Search results for Higgs boson yield tantalizing results

Australian researchers from ARC Centre of Excellence for Particle Physics at the Terascale (CoEPP) play key role in the search for the Higgs Boson.

Last night at midnight the preliminary results of the ATLAS and CMS experiments were presented.

Their results are based on the analysis of data sufficient to make significant progress in the search for the Higgs boson, but not enough to make any conclusive statement on the existence or non-existence of the elusive Higgs.

Higgs bosons, if they exist, are very short lived and can decay in many different ways. Discovery relies on observing the particles they decay into rather than the Higgs itself. Both ATLAS and CMS have analysed several decay channels, and the experiments see small excesses in the low mass region that has not yet been excluded.

Tantalising hints have been seen in the ranges 116-130 GeV by the ATLAS experiment, and 115-127 GeV by CMS but these are not yet strong enough to claim a discovery.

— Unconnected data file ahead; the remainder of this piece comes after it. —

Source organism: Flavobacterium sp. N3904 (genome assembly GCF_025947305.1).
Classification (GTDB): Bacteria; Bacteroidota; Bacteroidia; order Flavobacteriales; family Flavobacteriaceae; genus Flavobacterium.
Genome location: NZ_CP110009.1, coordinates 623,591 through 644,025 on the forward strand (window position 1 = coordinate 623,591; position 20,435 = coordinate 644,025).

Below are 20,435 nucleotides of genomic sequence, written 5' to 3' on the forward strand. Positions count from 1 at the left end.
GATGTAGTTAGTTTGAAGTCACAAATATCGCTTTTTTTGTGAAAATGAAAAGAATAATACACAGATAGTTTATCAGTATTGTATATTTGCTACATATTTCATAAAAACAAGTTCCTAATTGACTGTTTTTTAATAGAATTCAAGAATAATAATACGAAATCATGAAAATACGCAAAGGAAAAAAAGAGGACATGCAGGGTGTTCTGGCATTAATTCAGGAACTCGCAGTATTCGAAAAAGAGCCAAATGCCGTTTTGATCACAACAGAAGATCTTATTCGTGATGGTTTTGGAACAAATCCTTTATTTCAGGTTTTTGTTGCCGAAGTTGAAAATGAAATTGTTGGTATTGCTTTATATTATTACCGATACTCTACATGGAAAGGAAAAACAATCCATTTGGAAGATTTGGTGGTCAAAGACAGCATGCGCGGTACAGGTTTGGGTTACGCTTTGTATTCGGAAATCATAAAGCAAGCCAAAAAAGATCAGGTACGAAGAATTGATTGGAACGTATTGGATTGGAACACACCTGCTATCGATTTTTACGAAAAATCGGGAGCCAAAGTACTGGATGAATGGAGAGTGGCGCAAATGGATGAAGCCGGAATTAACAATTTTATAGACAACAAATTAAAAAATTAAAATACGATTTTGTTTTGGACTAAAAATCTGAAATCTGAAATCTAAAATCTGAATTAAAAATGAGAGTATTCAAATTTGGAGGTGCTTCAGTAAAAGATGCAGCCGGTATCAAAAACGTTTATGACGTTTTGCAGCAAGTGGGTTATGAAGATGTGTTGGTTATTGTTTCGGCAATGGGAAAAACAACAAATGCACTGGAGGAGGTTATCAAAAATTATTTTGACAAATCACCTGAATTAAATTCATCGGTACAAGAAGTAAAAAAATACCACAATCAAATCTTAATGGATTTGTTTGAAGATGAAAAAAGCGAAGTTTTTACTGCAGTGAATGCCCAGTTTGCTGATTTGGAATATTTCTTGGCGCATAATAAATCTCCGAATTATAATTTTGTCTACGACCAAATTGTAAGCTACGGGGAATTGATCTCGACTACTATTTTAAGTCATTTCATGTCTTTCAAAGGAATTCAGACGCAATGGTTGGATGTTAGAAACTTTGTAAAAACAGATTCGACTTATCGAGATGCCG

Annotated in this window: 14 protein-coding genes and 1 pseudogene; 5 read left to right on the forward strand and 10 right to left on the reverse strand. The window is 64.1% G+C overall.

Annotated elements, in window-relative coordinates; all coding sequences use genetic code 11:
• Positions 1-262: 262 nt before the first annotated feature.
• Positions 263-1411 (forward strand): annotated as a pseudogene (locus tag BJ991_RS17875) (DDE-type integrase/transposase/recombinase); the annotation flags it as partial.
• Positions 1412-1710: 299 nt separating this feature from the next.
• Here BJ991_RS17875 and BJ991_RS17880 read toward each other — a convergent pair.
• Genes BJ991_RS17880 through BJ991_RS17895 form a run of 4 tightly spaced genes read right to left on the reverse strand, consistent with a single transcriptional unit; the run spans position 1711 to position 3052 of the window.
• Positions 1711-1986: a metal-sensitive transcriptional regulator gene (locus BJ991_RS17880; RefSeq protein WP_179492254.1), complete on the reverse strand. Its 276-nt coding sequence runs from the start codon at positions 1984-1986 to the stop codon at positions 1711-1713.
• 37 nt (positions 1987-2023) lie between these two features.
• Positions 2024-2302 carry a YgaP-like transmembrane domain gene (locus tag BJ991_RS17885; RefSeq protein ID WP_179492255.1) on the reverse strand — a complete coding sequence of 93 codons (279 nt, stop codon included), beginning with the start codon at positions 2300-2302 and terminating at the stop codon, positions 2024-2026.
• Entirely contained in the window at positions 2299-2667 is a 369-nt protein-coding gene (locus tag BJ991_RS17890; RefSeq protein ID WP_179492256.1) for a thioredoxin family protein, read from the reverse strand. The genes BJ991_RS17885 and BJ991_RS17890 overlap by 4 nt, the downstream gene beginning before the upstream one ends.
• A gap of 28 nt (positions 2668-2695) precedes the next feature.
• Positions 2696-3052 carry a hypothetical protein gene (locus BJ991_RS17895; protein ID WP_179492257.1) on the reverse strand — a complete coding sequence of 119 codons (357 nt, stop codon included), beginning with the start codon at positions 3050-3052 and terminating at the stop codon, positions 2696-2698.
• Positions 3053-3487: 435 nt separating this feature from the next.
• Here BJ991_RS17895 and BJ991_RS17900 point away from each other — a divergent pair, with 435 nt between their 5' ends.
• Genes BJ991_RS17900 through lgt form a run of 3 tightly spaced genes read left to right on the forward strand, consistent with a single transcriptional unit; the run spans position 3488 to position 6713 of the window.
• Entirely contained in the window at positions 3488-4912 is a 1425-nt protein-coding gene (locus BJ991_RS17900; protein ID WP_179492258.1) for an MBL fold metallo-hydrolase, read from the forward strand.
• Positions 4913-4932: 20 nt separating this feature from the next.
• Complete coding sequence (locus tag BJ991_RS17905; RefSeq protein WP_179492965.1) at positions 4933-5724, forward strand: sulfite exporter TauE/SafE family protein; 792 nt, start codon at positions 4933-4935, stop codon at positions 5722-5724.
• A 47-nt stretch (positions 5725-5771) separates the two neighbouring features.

During 2011 the much-anticipated Large Hadron Collider (LHC) at CERN, Geneva, operated successfully beyond all hopes, collecting data far in excess of that expected. Scientists across the world are sifting this data for evidence of new physics, looking for the possible 'smoking gun' signals of Higgs bosons if they exist, and if they are being created at the LHC, that is.

Over the coming months, both experiments will be further refining their analyses in time for the particle physics conferences in March. However, a definitive statement on the existence or non-existence of the Higgs will require more data, and is not likely until later in 2012, possibly in time for the ICHEP (International High Energy Physics Conference) to be hosted in Melbourne

Centre researchers have been working on the ATLAS experiment at CERN for a number of years. The ATLAS experiment involves around 3000 scientists from 37 countries. ATLAS is the general-purpose detector used at the Large Hadron Collider (LHC) the world's largest and highest-energy particle accelerator.

Wed, 14 Dec 2011